Prof. Dr. Timm Maier

Biozentrum
University of Basel
Klingelbergstrasse 50 / 70
CH - 4056 Basel
Biozentrum, Room 309 Phone: +41 61 207 21 76
Email: timm.maier-at-unibas.ch
Curriculum Vitae

Administrative Assistant

Alexandra Eberhardt
Biozentrum, Room 308
Phone: +41 61 207 20 81
Email: alexandra.eberhardt-at-unibas.ch

News

Assembly line: How bacteria and fungi produce drugs

Natural products from bacteria and fungi are an important source of current and...more

Urinary tract infection: How bacteria nestle in

Almost every second woman suffers from a bladder infection at some point in her...more

Architecture of mTOR protein complex solved

For a long time it has been known that the protein TOR – Target of Rapamycin –...more

Research group Timm Maier

Structure of molecular factories and regulatory complexes

Hybrid methods approaches provide fundamental insights into metabolic regulation and new perspectives for drug discovery.

The architecture of human target of rapamycin (TOR) complex 1.

Metabolism is the process of biosynthesis and degradation of cellular building blocks. The necessary chemical conversions are catalyzed by a large number of specific enzymes. Regulatory protein complexes tightly control the activity of key metabolic enzymes in response to environmental or cellular conditions. Abnormal function or regulation of metabolism are the cause of several diseases. Dysregulation of lipid metabolism, for example, is linked to the development of cancer and is a risk factor for cardiovascular diseases and diabetes.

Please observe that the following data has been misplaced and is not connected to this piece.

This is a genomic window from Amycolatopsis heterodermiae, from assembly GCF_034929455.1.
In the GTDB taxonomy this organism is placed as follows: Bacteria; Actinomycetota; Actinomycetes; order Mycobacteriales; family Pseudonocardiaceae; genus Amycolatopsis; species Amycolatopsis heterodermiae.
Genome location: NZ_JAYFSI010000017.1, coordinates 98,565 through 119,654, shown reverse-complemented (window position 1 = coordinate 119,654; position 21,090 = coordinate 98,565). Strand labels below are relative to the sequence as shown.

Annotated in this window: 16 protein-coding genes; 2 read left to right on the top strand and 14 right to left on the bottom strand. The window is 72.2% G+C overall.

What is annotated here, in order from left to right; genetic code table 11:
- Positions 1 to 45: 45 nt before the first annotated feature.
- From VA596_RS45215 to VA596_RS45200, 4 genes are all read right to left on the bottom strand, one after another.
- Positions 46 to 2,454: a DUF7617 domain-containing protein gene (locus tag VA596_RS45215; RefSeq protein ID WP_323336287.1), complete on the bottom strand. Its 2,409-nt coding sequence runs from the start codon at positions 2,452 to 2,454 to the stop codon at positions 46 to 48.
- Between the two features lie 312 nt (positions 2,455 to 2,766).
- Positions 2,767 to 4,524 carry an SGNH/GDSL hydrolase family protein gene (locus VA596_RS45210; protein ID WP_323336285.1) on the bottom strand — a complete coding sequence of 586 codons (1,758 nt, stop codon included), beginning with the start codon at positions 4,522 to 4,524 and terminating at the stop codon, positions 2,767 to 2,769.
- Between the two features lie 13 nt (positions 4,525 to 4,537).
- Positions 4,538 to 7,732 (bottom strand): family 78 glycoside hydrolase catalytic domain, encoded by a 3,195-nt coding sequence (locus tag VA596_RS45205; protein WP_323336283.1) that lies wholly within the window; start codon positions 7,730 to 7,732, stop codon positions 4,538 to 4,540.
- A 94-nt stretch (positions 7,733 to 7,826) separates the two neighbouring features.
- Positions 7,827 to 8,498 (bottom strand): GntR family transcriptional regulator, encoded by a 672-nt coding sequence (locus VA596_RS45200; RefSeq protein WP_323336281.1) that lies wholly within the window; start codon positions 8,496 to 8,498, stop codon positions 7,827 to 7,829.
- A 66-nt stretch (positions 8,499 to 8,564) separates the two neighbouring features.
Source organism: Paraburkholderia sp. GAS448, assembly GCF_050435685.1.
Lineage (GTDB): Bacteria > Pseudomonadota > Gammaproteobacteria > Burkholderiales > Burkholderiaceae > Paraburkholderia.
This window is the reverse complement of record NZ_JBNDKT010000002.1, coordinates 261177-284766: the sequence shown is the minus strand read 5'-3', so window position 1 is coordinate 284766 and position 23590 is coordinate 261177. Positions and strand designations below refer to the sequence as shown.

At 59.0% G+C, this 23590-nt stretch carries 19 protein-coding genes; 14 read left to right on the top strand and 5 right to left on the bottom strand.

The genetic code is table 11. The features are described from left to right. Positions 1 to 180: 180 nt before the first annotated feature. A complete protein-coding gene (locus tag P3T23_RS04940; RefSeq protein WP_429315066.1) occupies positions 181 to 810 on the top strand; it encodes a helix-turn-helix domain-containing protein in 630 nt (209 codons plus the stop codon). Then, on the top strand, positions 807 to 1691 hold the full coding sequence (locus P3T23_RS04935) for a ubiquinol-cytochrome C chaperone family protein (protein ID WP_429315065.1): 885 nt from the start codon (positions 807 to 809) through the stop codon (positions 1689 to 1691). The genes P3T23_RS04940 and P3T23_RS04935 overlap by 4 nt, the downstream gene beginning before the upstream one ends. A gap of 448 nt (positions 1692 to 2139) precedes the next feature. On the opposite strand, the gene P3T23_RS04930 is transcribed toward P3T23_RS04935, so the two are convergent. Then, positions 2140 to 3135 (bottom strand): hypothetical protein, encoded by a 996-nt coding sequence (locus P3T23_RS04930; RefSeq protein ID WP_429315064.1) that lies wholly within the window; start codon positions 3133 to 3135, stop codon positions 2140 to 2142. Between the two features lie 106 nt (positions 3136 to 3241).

Multienzymes and large regulatory assemblies

Our research focuses on the architecture and functional principles of multienzymes and regulatory protein complexes. Multienzymes integrate several catalytic activities into single enzymes and form huge biological factories. They are involved in central steps of metabolism, for example the lipid biosynthesis, but are also key players in microbial production of bioactive drug candidates. Large regulatory assemblies, such as the target-of-rapamycin (TOR) complex, integrate hormonal and nutrient signals for a tight control of cellular growth and proliferation.

Hybrid methods: approach to study protein function

We combine various experimental methods such as X-ray crystallography and electron microscopy with computational technologies. This so-called hybrid structural biology approach enables us to comprehensively study the organization, dynamics and functions of proteins.

Basis for therapeutic interventions

A fundamental understanding of metabolism and metabolic regulation is crucial for a targeted therapeutic intervention. The TOR complex and lipid biosynthesis multienzymes are important targets for fighting cancer. Structural studies provide general insights into the function of these proteins and directly highlight opportunities for drug discovery.